As with the PP, there were some dramatic jumps and drops on the PK when you move from % to +/-:
New York Rangers were 9th based on %, but 1st on +/-. Boston moved from 16th to 3rd --- a jump of 13 spots. Other significant changes include Tampa Bay (8th to 20th), Buffalo (13th to 22nd), and Montreal (7th to 16th).
The Leafs powerplay numbers looked better when put into the context of +/-, but unfortunately this is not the case with the penalty kill. Despite their discipline, they were -57, ‘good’ for 26th in the league. Clearly this needs to be an area of improvement if the team is going to have any success.
Finally, the chart below combines the PP and PK +/- info to get the final ‘Special Teams’ +/- - how many goals did each team gain or lose while their team wasn’t playing 5 on 5 hockey??:
What you see is that Vancouver was absolutely dominant on special teams this year, with a +31. The next closest teams were Chicago and the Rangers at +13, and only 4 other teams had a +/- of 10 or greater – Detroit, Pittsburgh, San Jose, and Anaheim. Colorado on the other hand was absolutely horrid with a -29. In terms of statistics being ‘descriptive’ and helping make a point, those two numbers - +31 for Vancouver versus -29 for Colorado, a 60 goal swing – tells me a lot more about how dramatically the two teams were impacted by their special teams play than simply saying 1st ranked PK versus 30th ranked PK.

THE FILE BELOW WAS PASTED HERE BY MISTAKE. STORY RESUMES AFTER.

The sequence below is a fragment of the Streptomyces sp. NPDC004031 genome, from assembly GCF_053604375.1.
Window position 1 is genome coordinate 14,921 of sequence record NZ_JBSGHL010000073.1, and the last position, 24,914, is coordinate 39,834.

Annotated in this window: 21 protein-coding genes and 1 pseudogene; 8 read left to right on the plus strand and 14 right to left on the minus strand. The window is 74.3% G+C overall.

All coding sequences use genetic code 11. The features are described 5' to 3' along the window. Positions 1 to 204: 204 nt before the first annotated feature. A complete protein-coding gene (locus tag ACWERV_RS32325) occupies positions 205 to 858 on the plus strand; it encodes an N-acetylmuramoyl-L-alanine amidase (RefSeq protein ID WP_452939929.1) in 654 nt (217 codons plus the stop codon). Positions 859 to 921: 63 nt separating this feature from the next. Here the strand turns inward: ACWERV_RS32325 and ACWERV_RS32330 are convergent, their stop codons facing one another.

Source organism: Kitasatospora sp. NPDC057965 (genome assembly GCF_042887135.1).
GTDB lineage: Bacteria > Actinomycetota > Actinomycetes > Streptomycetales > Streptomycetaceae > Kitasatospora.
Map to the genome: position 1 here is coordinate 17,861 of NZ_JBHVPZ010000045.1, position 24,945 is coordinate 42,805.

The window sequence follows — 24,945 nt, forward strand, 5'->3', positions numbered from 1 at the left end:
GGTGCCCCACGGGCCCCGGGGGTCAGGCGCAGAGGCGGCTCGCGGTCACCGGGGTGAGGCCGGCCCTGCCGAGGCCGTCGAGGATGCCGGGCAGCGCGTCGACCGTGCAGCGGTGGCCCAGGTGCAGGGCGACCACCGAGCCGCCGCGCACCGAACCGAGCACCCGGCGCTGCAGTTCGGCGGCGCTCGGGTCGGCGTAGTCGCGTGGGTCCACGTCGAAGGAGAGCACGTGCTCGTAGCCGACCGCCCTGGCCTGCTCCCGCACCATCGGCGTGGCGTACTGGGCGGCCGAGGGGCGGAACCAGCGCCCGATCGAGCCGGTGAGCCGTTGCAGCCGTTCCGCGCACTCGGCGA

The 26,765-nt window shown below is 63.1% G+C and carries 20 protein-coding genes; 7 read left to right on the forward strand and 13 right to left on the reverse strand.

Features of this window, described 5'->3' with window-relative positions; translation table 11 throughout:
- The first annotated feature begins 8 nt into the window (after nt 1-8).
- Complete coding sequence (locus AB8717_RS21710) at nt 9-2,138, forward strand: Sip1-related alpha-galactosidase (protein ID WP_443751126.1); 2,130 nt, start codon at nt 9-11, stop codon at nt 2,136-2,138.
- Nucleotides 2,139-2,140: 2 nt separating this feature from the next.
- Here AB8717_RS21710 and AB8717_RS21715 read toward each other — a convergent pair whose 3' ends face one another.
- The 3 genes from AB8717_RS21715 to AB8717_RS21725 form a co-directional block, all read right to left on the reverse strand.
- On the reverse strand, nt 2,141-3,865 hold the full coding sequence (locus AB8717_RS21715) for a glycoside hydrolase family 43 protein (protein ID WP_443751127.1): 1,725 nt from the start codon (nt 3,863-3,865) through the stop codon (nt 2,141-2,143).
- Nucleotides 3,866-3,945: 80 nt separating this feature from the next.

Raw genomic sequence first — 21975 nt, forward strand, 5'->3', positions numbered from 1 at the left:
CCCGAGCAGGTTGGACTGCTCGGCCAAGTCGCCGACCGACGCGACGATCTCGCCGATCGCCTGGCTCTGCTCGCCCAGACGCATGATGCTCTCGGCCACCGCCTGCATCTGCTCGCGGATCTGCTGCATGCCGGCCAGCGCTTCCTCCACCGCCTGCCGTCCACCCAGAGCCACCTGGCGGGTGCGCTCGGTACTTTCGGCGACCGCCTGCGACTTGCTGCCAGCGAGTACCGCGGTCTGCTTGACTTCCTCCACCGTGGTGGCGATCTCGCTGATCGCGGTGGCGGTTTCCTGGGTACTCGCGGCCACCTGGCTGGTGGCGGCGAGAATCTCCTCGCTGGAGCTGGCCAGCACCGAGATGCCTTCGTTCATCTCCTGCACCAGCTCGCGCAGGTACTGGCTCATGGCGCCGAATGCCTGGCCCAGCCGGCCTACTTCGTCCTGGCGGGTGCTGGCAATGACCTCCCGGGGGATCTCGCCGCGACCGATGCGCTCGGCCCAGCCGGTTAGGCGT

In total, there were 18 teams with a positive ST +/-, one with a 0, and 11 that were negative. The far right column of the chart indicates which teams made the post-season this year; not surprisingly, 14 of 16 playoff teams had a positive ST +/-, with only two – Buffalo and Phoenix – getting in with a negative +/-. Phoenix appears to be a real anomaly actually, with a ST +/- of -19 (27th). Only four teams that missed the playoffs had a positive ST +/-.
These numbers indicate to me that for this year at least (I’ll look at historical data on a rainy day maybe), there’s a pretty strong correlation between ST +/- and team success. Which makes sense – most people understand that hockey is a goal-scoring competition, so if you’re going to spot your opponents 13 goals via special teams like the Leafs did this year, you’re going to have to work pretty hard to make those up at even strength. If the Leafs are going to get to the plus side, next year, assuming similar times shorthanded and on the PP, they’ll either have to improve their PP efficiency to 20% (2% above league average), improve their PK to 82.5% (just about league average), or some combination of improvement on both.
I’m not suggesting that the % measure needs to be abolished altogether, because it’s clearly a useful stat, specifically for fans while watching the game (ie knowing that a team has an X% chance of scoring on any given powerplay). But I think a combination of the two could be powerful. Maybe one day we’ll hear Joe Bowen say "the Leafs come into tonight’s game ranked 22nd in powerplay at 16%, and 13th in powerplay +/- at +44" or "The leafs come in with a special team +/- of -13, 25th in the league, versus Tampa with a special teams +/- of +5, good for 11th in the league." It's unlikely, but maybe.